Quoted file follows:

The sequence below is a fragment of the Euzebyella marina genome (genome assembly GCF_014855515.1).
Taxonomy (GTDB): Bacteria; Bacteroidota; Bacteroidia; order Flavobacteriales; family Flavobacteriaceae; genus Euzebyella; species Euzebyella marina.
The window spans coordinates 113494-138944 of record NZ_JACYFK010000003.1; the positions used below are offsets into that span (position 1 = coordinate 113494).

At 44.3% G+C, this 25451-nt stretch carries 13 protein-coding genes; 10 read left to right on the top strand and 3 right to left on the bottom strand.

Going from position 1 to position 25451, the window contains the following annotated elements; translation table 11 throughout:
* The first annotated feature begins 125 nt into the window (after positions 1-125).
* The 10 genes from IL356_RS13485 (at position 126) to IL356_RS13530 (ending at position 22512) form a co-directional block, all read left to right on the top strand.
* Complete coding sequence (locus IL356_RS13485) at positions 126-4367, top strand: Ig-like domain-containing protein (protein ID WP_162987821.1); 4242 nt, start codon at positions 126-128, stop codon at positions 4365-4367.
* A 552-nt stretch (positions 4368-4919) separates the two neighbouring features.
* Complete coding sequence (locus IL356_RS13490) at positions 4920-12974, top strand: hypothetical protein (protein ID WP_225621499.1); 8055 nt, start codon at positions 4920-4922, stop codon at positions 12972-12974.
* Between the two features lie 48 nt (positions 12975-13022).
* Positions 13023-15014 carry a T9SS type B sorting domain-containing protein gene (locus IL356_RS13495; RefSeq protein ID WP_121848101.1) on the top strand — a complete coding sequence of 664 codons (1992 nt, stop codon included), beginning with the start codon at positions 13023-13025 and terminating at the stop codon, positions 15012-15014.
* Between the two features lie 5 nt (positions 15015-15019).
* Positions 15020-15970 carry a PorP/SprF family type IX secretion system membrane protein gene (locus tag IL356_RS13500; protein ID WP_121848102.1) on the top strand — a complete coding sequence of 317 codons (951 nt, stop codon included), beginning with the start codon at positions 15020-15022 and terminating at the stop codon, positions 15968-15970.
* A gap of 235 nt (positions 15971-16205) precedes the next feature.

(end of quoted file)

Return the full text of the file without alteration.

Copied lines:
The sequence below is a fragment of the Euzebyella marina genome (genome assembly GCF_014855515.1).
Taxonomy (GTDB): Bacteria; Bacteroidota; Bacteroidia; order Flavobacteriales; family Flavobacteriaceae; genus Euzebyella; species Euzebyella marina.
The window spans coordinates 113494-138944 of record NZ_JACYFK010000003.1; the positions used below are offsets into that span (position 1 = coordinate 113494).

At 44.3% G+C, this 25451-nt stretch carries 13 protein-coding genes; 10 read left to right on the top strand and 3 right to left on the bottom strand.

Going from position 1 to position 25451, the window contains the following annotated elements; translation table 11 throughout:
* The first annotated feature begins 125 nt into the window (after positions 1-125).
* The 10 genes from IL356_RS13485 (at position 126) to IL356_RS13530 (ending at position 22512) form a co-directional block, all read left to right on the top strand.
* Complete coding sequence (locus IL356_RS13485) at positions 126-4367, top strand: Ig-like domain-containing protein (protein ID WP_162987821.1); 4242 nt, start codon at positions 126-128, stop codon at positions 4365-4367.
* A 552-nt stretch (positions 4368-4919) separates the two neighbouring features.
* Complete coding sequence (locus IL356_RS13490) at positions 4920-12974, top strand: hypothetical protein (protein ID WP_225621499.1); 8055 nt, start codon at positions 4920-4922, stop codon at positions 12972-12974.
* Between the two features lie 48 nt (positions 12975-13022).
* Positions 13023-15014 carry a T9SS type B sorting domain-containing protein gene (locus IL356_RS13495; RefSeq protein ID WP_121848101.1) on the top strand — a complete coding sequence of 664 codons (1992 nt, stop codon included), beginning with the start codon at positions 13023-13025 and terminating at the stop codon, positions 15012-15014.
* Between the two features lie 5 nt (positions 15015-15019).
* Positions 15020-15970 carry a PorP/SprF family type IX secretion system membrane protein gene (locus tag IL356_RS13500; protein ID WP_121848102.1) on the top strand — a complete coding sequence of 317 codons (951 nt, stop codon included), beginning with the start codon at positions 15020-15022 and terminating at the stop codon, positions 15968-15970.
* A gap of 235 nt (positions 15971-16205) precedes the next feature.